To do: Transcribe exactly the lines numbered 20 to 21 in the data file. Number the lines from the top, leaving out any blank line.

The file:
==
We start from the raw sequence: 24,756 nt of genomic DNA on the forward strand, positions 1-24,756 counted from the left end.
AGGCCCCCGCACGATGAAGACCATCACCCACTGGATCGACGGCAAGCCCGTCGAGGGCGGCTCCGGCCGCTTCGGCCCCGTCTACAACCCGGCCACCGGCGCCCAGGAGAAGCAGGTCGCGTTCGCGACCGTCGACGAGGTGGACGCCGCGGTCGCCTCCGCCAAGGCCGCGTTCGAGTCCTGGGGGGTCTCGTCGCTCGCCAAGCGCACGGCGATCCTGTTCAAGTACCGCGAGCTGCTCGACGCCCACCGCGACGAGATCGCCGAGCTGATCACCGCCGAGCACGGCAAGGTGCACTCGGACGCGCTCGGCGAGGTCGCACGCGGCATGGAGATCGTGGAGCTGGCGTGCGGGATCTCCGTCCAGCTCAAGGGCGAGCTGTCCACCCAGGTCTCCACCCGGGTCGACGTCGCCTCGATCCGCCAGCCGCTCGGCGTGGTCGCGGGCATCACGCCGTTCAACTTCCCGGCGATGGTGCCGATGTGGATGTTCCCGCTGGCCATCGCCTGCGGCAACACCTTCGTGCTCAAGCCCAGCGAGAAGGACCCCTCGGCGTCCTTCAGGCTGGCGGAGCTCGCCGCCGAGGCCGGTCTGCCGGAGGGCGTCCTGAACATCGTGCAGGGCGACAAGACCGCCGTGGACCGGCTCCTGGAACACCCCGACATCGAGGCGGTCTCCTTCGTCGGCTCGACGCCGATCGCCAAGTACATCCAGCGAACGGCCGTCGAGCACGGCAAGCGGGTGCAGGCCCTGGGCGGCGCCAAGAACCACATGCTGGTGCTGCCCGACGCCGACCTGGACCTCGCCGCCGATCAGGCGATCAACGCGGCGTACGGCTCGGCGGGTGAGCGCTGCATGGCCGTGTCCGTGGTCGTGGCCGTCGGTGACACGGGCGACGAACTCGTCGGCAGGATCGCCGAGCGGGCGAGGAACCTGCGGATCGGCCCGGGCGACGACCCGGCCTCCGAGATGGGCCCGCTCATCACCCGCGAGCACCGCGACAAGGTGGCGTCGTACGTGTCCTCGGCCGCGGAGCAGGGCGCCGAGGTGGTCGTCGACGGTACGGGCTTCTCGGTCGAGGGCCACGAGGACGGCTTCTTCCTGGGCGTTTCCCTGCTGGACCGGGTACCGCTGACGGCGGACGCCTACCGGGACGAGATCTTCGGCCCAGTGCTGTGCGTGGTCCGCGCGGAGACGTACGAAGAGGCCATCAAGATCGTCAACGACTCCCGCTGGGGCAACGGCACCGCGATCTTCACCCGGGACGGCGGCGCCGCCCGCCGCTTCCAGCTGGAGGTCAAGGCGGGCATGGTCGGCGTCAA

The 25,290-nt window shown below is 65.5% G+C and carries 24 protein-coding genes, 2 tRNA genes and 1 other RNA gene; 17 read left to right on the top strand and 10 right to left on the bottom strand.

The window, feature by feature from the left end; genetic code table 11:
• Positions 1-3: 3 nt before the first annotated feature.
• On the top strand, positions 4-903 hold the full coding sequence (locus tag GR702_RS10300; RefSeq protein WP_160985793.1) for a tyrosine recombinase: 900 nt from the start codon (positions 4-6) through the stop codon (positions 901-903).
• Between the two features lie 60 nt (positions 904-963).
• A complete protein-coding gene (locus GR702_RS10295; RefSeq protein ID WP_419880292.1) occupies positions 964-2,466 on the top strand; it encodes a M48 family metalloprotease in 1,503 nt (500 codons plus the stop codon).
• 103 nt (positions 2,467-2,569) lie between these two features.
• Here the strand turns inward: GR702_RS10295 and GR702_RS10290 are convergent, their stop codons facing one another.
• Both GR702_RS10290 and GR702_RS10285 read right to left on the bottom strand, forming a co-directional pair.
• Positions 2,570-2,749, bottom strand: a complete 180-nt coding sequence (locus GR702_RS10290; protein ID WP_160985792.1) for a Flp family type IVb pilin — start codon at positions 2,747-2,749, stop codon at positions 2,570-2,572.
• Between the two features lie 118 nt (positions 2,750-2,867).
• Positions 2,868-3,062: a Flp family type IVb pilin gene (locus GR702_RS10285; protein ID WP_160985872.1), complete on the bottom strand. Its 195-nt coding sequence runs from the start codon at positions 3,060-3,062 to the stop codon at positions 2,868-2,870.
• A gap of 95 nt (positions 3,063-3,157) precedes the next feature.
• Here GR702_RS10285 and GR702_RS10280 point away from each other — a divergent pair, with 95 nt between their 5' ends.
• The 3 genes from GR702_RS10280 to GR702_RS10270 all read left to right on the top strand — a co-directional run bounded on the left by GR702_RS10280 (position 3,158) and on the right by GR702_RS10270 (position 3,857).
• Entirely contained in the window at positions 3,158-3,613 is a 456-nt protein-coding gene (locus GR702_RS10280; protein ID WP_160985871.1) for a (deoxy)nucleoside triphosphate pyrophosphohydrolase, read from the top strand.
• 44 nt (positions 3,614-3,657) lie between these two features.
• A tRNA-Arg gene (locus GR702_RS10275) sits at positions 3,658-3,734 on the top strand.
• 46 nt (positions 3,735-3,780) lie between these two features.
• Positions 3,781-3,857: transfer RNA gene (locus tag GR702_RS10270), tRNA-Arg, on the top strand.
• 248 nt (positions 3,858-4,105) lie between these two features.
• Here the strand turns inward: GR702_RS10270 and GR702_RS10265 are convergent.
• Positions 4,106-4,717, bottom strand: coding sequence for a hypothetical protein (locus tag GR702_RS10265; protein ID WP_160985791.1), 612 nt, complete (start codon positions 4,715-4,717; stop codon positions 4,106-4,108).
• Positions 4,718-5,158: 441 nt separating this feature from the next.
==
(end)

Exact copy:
• A tRNA-Arg gene (locus GR702_RS10275) sits at positions 3,658-3,734 on the top strand.
• 46 nt (positions 3,735-3,780) lie between these two features.